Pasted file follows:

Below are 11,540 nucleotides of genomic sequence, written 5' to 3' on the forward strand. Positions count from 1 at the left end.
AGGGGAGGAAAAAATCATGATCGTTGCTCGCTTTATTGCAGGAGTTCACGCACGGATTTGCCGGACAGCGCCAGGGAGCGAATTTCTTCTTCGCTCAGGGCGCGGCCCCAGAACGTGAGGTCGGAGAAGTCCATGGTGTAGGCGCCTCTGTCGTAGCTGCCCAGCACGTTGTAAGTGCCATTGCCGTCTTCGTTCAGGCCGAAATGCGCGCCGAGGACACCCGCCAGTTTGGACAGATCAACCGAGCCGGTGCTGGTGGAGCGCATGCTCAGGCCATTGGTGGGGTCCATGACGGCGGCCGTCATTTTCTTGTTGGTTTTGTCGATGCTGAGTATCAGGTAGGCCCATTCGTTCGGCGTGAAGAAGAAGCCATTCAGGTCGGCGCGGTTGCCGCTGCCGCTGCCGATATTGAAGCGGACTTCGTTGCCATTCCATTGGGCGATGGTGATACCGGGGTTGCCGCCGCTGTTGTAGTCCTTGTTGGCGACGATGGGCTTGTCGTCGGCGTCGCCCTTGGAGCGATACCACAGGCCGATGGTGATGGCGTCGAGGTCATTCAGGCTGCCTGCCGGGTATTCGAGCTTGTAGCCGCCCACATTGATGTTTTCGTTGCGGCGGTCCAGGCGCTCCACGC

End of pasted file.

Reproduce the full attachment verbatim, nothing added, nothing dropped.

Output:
Below are 11,540 nucleotides of genomic sequence, written 5' to 3' on the forward strand. Positions count from 1 at the left end.
AGGGGAGGAAAAAATCATGATCGTTGCTCGCTTTATTGCAGGAGTTCACGCACGGATTTGCCGGACAGCGCCAGGGAGCGAATTTCTTCTTCGCTCAGGGCGCGGCCCCAGAACGTGAGGTCGGAGAAGTCCATGGTGTAGGCGCCTCTGTCGTAGCTGCCCAGCACGTTGTAAGTGCCATTGCCGTCTTCGTTCAGGCCGAAATGCGCGCCGAGGACACCCGCCAGTTTGGACAGATCAACCGAGCCGGTGCTGGTGGAGCGCATGCTCAGGCCATTGGTGGGGTCCATGACGGCGGCCGTCATTTTCTTGTTGGTTTTGTCGATGCTGAGTATCAGGTAGGCCCATTCGTTCGGCGTGAAGAAGAAGCCATTCAGGTCGGCGCGGTTGCCGCTGCCGCTGCCGATATTGAAGCGGACTTCGTTGCCATTCCATTGGGCGATGGTGATACCGGGGTTGCCGCCGCTGTTGTAGTCCTTGTTGGCGACGATGGGCTTGTCGTCGGCGTCGCCCTTGGAGCGATACCACAGGCCGATGGTGATGGCGTCGAGGTCATTCAGGCTGCCTGCCGGGTATTCGAGCTTGTAGCCGCCCACATTGATGTTTTCGTTGCGGCGGTCCAGGCGCTCCACGC